Probability is one of the most straightforward concepts in betting. And yet, it’s also a concept that many sports bettors overlook. If you can understand probability, you’ve got a better chance of improving the accuracy of your predictions – and thus your hit rate (win rate).
In this quick guide, we take a look at understanding probability in sports betting.
What Is Probability?
Probability is the way we measure how likely or unlikely something is to happen. For example, if something is unlikely to happen, we may represent it as 0. If something is highly likely to happen, we may represent it as 1.0.
If something is possibly going to happen, we can represent it as 0.7.
We can also express it as a percentage, such as 70%.
The problem with calculating probabilities in betting is that there are so many variables involved which influence the outcome of any event. While flipping a coin gives you a 50% probability of it landing on tails, you simply can’t do this when weighing up betting odds.
So what’s the best we can do?
Understanding Implied Probabilities
When you calculate the implied probability of a bet, your chance of winning immeasurably improves because you’ll be able to more accurately identify value betting odds.
What does this mean?
When bookies set their betting odds, it’s worth bearing in mind that these are not 100% accurate determinations of what will happen. Instead, they are based on implied probability. Factored into them are what the bookies think might happen, as well as what the market thinks might happen (ergo, where the money is going).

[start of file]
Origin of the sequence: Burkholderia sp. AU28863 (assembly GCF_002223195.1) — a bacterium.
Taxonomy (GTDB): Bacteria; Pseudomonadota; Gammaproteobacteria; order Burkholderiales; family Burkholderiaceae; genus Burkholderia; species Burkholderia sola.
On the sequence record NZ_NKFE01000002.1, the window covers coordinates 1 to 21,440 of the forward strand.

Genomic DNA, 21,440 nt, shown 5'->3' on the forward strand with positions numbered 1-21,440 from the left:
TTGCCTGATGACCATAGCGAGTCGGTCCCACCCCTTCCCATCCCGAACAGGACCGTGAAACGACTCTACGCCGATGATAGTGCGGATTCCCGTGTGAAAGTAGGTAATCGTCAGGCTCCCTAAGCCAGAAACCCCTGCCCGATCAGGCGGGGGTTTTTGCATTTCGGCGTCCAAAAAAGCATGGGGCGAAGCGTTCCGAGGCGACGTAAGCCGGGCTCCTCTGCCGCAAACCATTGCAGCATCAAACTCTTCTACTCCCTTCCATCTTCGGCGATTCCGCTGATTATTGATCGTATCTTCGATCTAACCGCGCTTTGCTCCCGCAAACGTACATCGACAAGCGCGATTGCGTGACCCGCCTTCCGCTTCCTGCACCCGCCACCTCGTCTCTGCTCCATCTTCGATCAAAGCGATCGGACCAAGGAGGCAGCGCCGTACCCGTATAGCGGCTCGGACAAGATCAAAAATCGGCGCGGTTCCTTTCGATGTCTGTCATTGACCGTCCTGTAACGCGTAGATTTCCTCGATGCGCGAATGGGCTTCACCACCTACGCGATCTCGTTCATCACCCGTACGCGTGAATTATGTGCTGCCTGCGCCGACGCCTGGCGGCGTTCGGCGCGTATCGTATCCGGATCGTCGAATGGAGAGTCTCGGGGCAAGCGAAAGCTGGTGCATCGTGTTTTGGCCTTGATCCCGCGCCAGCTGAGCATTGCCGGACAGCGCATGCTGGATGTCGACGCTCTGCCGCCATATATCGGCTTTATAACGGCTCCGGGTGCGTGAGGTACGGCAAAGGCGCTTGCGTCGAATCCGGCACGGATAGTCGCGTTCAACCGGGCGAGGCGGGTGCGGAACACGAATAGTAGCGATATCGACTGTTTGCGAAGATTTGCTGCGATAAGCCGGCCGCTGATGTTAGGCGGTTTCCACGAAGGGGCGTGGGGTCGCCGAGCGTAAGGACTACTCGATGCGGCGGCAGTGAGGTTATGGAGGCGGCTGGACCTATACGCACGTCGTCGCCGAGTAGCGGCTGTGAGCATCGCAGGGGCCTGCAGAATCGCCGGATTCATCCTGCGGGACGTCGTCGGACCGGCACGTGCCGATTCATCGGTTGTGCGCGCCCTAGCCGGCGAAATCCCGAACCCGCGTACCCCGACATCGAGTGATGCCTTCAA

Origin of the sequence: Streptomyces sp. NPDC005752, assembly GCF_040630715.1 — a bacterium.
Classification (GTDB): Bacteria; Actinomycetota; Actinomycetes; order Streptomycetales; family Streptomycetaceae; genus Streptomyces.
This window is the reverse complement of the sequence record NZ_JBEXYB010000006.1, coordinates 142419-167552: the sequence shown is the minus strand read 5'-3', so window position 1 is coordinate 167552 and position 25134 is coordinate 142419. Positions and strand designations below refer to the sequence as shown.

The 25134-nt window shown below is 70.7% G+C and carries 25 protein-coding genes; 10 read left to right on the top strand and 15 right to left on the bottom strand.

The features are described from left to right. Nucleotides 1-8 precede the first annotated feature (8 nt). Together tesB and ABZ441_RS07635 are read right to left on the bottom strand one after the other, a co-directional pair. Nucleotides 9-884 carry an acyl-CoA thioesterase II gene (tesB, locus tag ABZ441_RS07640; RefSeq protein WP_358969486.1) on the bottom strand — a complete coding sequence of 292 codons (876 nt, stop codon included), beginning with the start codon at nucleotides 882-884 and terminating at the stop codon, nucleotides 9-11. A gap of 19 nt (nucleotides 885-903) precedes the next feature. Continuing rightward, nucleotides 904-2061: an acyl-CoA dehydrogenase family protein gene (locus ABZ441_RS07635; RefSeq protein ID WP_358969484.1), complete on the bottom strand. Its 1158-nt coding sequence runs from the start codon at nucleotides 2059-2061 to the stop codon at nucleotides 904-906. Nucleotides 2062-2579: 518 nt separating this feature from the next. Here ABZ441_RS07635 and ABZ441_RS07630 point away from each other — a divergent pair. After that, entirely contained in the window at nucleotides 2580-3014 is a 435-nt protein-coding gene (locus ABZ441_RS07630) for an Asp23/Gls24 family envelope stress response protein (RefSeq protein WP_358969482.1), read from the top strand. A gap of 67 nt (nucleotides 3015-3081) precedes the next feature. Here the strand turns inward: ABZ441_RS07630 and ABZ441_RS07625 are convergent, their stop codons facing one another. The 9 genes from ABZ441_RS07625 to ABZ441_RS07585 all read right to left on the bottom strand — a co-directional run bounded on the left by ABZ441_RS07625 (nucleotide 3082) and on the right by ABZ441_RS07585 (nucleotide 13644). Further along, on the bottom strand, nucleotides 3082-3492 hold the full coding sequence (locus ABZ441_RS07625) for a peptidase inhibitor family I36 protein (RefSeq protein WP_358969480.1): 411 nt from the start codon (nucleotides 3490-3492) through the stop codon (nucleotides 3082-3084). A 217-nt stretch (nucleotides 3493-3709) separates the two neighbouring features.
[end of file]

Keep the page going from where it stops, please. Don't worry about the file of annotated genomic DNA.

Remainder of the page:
A bookie will obviously peg the odds so that they are always in their favor. They have to do this so that they always make a profit whatever happens. It’s up to you to assess the odds more closely, determine the implied probability – and find value.
For instance, let’s imagine the Lakers are playing tonight. Using American odds, they are 2.50 to win. This gives their odds an implied probability of 40%, which suggests that if you stake $50, you will win $50 40% of the time you place this bet.
So, where’s the value?
To gauge the value of this bet, we can use the following formula:
Expected value = (probability of winning x winnings per bet) – (probability of losing x stake)
Using this formula, and assuming we place a $50 wager each time at 2.50 odds, and assuming the implied probability is somewhat correct, we can break even in the long term. Yes, this bet will lose now and then, but because of its expected value, we will eventually break even – and we might also build up a nice little profit for ourselves over the next few months.
As mentioned, however, odds are always pegged in favor of the bookies, and this is something you need to be aware of. So if the Lakers are 2.50 to win tonight, the real chances of them winning are probably slightly less than the implied probability of 40%.
Here’s an example using fractional odds. Let’s say we’re watching a soccer match, and the score is 1-1 after 70 minutes. The odds on under 4.5 goals at this point are 1/10. This means if we place a £250 stake on under 4.5 goals, we stand to win £25 plus our stake.
That doesn’t sound like a lot, right? But because of the implied probability, we can assume that this type of bet will win so often that we will eventually break even and make a profit (even if we will, of course, lose now and then).
When weighing up odds and placing bets, always look for the positive expected value. To find that, calculate the implied probability – and then make your decision.